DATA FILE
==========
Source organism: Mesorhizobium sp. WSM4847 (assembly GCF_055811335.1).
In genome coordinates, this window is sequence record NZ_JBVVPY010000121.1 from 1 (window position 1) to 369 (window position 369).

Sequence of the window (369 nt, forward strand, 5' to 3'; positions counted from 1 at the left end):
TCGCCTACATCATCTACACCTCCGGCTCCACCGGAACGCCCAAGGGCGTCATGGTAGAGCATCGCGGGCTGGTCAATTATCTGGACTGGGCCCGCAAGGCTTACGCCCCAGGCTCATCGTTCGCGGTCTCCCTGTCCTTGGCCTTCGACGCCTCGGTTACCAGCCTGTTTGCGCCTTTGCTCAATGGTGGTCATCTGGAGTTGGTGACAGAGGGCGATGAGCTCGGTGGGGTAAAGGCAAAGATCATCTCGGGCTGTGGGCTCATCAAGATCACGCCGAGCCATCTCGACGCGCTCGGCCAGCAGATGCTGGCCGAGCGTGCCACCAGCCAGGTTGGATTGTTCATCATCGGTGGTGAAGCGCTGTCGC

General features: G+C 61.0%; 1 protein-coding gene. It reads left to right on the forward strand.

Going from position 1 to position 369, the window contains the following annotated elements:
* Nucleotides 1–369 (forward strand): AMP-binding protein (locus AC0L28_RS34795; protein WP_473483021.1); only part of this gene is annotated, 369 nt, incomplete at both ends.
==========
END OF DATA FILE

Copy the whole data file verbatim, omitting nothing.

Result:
Source organism: Mesorhizobium sp. WSM4847 (assembly GCF_055811335.1).
In genome coordinates, this window is sequence record NZ_JBVVPY010000121.1 from 1 (window position 1) to 369 (window position 369).

Sequence of the window (369 nt, forward strand, 5' to 3'; positions counted from 1 at the left end):
TCGCCTACATCATCTACACCTCCGGCTCCACCGGAACGCCCAAGGGCGTCATGGTAGAGCATCGCGGGCTGGTCAATTATCTGGACTGGGCCCGCAAGGCTTACGCCCCAGGCTCATCGTTCGCGGTCTCCCTGTCCTTGGCCTTCGACGCCTCGGTTACCAGCCTGTTTGCGCCTTTGCTCAATGGTGGTCATCTGGAGTTGGTGACAGAGGGCGATGAGCTCGGTGGGGTAAAGGCAAAGATCATCTCGGGCTGTGGGCTCATCAAGATCACGCCGAGCCATCTCGACGCGCTCGGCCAGCAGATGCTGGCCGAGCGTGCCACCAGCCAGGTTGGATTGTTCATCATCGGTGGTGAAGCGCTGTCGC

General features: G+C 61.0%; 1 protein-coding gene. It reads left to right on the forward strand.

Going from position 1 to position 369, the window contains the following annotated elements:
* Nucleotides 1–369 (forward strand): AMP-binding protein (locus AC0L28_RS34795; protein WP_473483021.1); only part of this gene is annotated, 369 nt, incomplete at both ends.